BALDWIN TOWNSHIP — Young Park could be getting a major face-lift through a Legacy Grant from the state of Minnesota.
The Sherburne County Soil and Water Conservation District (SWCD) has approached Baldwin Township about applying for a $40,000 grant that would return the native forest and wetland habitat to the park and remove non-native species such as buckthorn that are threatening the native vegetation of the park.
The Baldwin Town Board authorized the SWCD’s Gina Hugo to apply for the grant. The SWCD will oversee the project, if approved, but township approval was necessary because the town is the park’s owner.
Hugo will act as the project manager and will be involved in writing the grant. The SWCD will serve as the fiscal manager. The application deadline is Feb. 8. Baldwin Supervisor Tom Rush will serve as the land manager if the project moves forward.
If approved for the grant, the only cost to the township would be a 10 percent match. Thirty percent of that 10 percent can be from in-kind contributions and the Minnesota Waterfowl Association and Pheasants Forever have already volunteered work. Tractor work done by the SWCD, valued at $50 per acre, could also count towards the match, Hugo said.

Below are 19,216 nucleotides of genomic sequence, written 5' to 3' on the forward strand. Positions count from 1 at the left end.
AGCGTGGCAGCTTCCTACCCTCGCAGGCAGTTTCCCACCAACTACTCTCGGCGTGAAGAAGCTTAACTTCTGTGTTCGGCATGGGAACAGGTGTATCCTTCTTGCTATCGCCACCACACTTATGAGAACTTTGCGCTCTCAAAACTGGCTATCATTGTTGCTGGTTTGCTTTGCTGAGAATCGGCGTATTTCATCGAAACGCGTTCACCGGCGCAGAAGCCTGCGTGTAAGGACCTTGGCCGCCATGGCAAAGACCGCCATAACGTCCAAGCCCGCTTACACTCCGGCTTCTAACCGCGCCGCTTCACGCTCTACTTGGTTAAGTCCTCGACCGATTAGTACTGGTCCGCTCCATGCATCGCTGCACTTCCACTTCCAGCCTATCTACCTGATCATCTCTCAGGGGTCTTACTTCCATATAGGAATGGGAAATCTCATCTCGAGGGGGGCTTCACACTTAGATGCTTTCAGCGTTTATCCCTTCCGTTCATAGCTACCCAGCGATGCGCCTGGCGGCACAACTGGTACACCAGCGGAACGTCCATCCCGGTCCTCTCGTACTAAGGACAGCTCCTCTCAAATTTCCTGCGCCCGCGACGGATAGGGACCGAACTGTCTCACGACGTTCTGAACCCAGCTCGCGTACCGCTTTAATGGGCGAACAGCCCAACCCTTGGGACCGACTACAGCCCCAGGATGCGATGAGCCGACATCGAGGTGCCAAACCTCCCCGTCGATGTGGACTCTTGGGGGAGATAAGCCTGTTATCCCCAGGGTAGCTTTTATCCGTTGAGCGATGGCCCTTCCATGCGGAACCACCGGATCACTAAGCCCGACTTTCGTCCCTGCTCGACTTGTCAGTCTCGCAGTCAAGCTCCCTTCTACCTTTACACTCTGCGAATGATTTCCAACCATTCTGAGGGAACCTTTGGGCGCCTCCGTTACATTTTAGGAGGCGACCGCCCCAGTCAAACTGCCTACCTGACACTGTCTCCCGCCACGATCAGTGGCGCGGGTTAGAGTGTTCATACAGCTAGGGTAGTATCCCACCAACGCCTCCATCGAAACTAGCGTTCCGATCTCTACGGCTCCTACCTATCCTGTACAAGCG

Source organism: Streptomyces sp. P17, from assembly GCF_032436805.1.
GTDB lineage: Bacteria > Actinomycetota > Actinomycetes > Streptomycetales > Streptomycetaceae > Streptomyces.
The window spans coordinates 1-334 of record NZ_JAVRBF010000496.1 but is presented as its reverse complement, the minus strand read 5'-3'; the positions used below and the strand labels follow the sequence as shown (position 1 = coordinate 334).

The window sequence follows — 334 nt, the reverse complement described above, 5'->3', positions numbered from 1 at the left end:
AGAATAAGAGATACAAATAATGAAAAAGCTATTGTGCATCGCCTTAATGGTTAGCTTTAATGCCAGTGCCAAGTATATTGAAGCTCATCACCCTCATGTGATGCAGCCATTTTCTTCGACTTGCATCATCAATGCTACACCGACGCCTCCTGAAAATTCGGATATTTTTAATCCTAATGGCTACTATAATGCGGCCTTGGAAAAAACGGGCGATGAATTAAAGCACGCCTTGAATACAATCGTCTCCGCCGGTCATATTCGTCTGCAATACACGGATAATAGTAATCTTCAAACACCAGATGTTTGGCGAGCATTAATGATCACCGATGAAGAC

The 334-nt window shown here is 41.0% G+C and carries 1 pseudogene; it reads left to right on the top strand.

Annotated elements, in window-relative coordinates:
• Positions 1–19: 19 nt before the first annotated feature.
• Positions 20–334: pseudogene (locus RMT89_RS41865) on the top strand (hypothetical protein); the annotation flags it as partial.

“This provides an incredible opportunity to further develop the showcase that Kermit Young envisioned,” Hugo said.
The SWCD has proposed five areas of action if the grant were to be approved: invasive species control, new prairie planting, oak woodland enhancement, pine plantation thinning and prairie enhancement.
Invasive species control: A private company would be hired to remove buckthorn from about four acres of the park.
Prairie planting: A private company would be hired to prepare seed beds of native prairie grasses on three acres of the park. The seed beds would be planted with a diverse local mix of prairie grasses and wild flowers.
Woodland enhancement: Woodlands along the southern park border that surround the trails are beginning to show signs of degradation. Under the plan, a private land management company would remove invasive species and perform a selective thinning of some of the native species to promote healthier growth. Some new trees would be planted, as well. This would encompass about 10 acres of the park.
Pine plantation thinning: The scotch pine in the park has never been thinned and is now overstocked because of its growth. Proposals call for thinning the stand to prevent trees from succumbing to insect and disease infestation and general weakness.
Prairie enhancement: About 13 acres of prairie planted about three years ago by the United States Fish and Wildlife Service is not developing as it should. Plans call for doing prescribed burns to remove the prairie grasses and then replant with native prairie grass and wildflower seed.
In other Young Park news, the board has authorized the SWCD to construct a rain garden in the park between the park’s parking lot and playground.